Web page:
Absolving them of any liability.

"I know for a fact I did nothing that day to make my airbags deploy, this was a mechanical defect and I'm not signing this paper to let them turn around and say well it was your fault when it wasn't and for me to sign this paper it's telling them it's okay for them not to fix my car," Monica said.

Monica took her car to Complete Car Care.

"What I'm looking for is what they call the freeze frame data," said Scott Zeagler, a mechanic with Complete Car Care. "They can actually pull the information like how fast she was going, whether the brakes were applied, if she was turning left, right anything like that."

In this case it would take a specific machine or Suzuki's engineers to do that, but he can see the signals sent to deploy the airbags.

"Obviously there's a problem with the airbag system on the cars, what they're doing about it I don't know," Zeagler said.

Another mechanic sent a Technical Service Bulletin, matching the year and model of Monica's Suzuki. The errors found with Monica's car match some of the warnings in technical service bulletin, that connectors could be loose, missing, or broken.

Could erratic driving be to blame?

"No, it should not, like I say it's got to be a pretty violent, abrupt stop, roll over something like that," Zeagler said.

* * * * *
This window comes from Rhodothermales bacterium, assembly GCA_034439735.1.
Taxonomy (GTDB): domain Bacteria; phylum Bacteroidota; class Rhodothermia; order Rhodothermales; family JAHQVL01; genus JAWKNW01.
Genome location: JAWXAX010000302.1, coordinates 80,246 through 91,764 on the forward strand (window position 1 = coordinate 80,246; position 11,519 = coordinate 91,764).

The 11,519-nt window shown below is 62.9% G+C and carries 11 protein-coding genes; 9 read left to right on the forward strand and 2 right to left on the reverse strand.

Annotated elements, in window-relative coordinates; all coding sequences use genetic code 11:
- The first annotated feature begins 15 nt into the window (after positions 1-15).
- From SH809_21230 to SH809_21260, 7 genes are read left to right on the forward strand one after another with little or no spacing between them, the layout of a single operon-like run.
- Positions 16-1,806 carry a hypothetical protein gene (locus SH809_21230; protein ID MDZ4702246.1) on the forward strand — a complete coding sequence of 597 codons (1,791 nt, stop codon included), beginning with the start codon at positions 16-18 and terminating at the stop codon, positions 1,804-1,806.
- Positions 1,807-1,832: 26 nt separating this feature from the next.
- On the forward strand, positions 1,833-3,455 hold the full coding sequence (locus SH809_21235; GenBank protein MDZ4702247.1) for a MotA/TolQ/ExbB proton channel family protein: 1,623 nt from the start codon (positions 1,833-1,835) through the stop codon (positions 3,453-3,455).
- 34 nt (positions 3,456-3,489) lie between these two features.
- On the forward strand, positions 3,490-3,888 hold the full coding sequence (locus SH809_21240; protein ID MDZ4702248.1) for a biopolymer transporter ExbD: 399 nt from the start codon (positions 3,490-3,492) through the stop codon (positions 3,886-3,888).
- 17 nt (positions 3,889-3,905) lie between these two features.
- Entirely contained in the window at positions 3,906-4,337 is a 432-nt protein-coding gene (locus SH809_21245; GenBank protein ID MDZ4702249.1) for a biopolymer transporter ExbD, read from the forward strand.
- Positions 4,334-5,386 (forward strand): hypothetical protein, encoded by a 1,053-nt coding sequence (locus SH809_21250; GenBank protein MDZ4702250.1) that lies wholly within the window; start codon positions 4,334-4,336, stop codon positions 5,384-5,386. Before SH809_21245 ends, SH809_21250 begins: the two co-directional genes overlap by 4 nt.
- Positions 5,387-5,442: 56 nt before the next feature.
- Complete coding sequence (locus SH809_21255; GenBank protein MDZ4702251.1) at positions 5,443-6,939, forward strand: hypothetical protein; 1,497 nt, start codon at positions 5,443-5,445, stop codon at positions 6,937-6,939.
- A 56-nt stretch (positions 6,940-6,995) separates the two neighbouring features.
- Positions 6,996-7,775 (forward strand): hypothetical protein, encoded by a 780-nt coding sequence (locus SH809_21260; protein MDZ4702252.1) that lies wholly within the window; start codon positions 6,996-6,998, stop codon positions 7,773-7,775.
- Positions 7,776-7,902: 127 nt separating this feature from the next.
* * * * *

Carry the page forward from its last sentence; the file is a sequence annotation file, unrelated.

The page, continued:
Other safety experts agree.

"Clearly there's been a malfunction in the vehicle, if you have an airbag deployment with a non-crash you can automatically assume there's something wrong with that car," said Sean Kane with Safety Research and Strategies.

Monica's not alone.

A check of the National Highway Traffic Safety Administration found six similar complaints, each time the airbags deploying without a wreck. In one instance the driver claiming Suzuki did evaluate her vehicle, and does not intend to fix the problem. The estimated cost in another was around $7,000.

So we asked the NHTSA what would a recall take?

NHTSA's website says a safety recall is done when there is a safety-related defect in the vehicle. What's a safety related defect?

"Any airbags that deploy under conditions for which they are not intended to deploy," according to NHTSA's website.